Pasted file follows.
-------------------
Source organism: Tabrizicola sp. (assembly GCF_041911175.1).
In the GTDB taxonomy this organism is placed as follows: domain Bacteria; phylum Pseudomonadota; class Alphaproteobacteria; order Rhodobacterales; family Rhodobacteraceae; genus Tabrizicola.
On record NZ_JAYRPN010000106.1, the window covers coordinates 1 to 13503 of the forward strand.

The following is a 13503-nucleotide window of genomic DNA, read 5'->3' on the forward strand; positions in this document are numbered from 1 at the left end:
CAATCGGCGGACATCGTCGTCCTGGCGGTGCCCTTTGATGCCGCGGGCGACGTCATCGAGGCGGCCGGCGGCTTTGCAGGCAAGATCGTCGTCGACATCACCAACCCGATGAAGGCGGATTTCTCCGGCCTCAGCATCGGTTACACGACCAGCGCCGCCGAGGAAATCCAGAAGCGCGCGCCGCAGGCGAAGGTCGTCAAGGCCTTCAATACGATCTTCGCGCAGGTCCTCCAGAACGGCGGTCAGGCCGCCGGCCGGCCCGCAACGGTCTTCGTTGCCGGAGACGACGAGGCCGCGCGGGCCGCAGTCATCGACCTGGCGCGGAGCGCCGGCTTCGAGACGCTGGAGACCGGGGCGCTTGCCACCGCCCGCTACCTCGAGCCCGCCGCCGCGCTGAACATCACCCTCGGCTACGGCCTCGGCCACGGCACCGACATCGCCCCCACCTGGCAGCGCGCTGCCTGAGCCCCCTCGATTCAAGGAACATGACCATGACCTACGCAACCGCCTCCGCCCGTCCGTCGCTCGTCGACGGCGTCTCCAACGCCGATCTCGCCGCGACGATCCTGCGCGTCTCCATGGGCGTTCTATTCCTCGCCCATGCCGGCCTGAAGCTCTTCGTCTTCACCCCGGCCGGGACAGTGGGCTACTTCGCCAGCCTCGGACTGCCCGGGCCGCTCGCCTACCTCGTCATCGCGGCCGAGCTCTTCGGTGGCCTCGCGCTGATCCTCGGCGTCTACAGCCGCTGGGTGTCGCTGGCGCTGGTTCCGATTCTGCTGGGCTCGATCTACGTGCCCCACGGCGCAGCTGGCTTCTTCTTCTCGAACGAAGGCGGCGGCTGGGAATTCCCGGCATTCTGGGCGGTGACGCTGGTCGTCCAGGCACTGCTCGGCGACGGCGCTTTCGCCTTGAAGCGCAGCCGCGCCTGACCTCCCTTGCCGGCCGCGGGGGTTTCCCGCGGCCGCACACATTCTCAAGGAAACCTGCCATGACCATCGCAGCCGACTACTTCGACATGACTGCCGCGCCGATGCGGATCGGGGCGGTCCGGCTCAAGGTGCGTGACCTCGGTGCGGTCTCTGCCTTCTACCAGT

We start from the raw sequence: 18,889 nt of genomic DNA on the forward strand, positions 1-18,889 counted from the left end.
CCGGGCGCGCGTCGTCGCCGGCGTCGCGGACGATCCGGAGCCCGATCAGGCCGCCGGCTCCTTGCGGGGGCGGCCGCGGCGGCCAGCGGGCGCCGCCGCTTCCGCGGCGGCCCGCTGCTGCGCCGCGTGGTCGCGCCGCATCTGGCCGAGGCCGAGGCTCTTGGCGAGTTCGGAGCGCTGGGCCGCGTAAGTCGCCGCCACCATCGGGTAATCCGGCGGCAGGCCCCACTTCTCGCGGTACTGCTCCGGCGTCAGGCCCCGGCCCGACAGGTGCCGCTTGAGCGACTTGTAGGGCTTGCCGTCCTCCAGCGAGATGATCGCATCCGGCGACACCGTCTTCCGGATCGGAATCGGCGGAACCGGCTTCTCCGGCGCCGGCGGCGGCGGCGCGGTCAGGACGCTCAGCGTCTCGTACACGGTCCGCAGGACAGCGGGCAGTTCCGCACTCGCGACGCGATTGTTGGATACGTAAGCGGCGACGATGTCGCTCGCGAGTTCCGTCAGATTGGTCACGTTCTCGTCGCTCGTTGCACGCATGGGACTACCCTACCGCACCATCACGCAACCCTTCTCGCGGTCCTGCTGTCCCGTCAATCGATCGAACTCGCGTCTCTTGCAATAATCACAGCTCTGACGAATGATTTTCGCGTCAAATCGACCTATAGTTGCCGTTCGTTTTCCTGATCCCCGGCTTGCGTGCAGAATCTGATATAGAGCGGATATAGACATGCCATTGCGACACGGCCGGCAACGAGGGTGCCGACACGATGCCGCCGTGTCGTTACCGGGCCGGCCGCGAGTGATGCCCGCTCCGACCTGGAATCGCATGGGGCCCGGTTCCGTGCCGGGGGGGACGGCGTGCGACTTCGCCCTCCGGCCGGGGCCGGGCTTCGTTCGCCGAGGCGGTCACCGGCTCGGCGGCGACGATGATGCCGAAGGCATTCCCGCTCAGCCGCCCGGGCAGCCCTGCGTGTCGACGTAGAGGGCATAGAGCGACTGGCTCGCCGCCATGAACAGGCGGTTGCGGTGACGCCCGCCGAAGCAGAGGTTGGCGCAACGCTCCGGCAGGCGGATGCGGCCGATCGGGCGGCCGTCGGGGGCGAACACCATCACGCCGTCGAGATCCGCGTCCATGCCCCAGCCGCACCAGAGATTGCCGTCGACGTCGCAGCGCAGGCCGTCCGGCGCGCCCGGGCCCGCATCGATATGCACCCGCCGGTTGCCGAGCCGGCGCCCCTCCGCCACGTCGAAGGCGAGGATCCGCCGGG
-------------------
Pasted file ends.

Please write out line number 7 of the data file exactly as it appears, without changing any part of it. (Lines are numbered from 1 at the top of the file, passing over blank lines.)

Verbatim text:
CCGGGCGCGCGTCGTCGCCGGCGTCGCGGACGATCCGGAGCCCGATCAGGCCGCCGGCTCCTTGCGGGGGCGGCCGCGGCGGCCAGCGGGCGCCGCCGCTTCCGCGGCGGCCCGCTGCTGCGCCGCGTGGTCGCGCCGCATCTGGCCGAGGCCGAGGCTCTTGGCGAGTTCGGAGCGCTGGGCCGCGTAAGTCGCCGCCACCATCGGGTAATCCGGCGGCAGGCCCCACTTCTCGCGGTACTGCTCCGGCGTCAGGCCCCGGCCCGACAGGTGCCGCTTGAGCGACTTGTAGGGCTTGCCGTCCTCCAGCGAGATGATCGCATCCGGCGACACCGTCTTCCGGATCGGAATCGGCGGAACCGGCTTCTCCGGCGCCGGCGGCGGCGGCGCGGTCAGGACGCTCAGCGTCTCGTACACGGTCCGCAGGACAGCGGGCAGTTCCGCACTCGCGACGCGATTGTTGGATACGTAAGCGGCGACGATGTCGCTCGCGAGTTCCGTCAGATTGGTCACGTTCTCGTCGCTCGTTGCACGCATGGGACTACCCTACCGCACCATCACGCAACCCTTCTCGCGGTCCTGCTGTCCCGTCAATCGATCGAACTCGCGTCTCTTGCAATAATCACAGCTCTGACGAATGATTTTCGCGTCAAATCGACCTATAGTTGCCGTTCGTTTTCCTGATCCCCGGCTTGCGTGCAGAATCTGATATAGAGCGGATATAGACATGCCATTGCGACACGGCCGGCAACGAGGGTGCCGACACGATGCCGCCGTGTCGTTACCGGGCCGGCCGCGAGTGATGCCCGCTCCGACCTGGAATCGCATGGGGCCCGGTTCCGTGCCGGGGGGGACGGCGTGCGACTTCGCCCTCCGGCCGGGGCCGGGCTTCGTTCGCCGAGGCGGTCACCGGCTCGGCGGCGACGATGATGCCGAAGGCATTCCCGCTCAGCCGCCCGGGCAGCCCTGCGTGTCGACGTAGAGGGCATAGAGCGACTGGCTCGCCGCCATGAACAGGCGGTTGCGGTGACGCCCGCCGAAGCAGAGGTTGGCGCAACGCTCCGGCAGGCGGATGCGGCCGATCGGGCGGCCGTCGGGGGCGAACACCATCACGCCGTCGAGATCCGCGTCCATGCCCCAGCCGCACCAGAGATTGCCGTCGACGTCGCAGCGCAGGCCGTCCGGCGCGCCCGGGCCCGCATCGATATGCACCCGCCGGTTGCCGAGCCGGCGCCCCTCCGCCACGTCGAAGGCGAGGATCCGCCGGG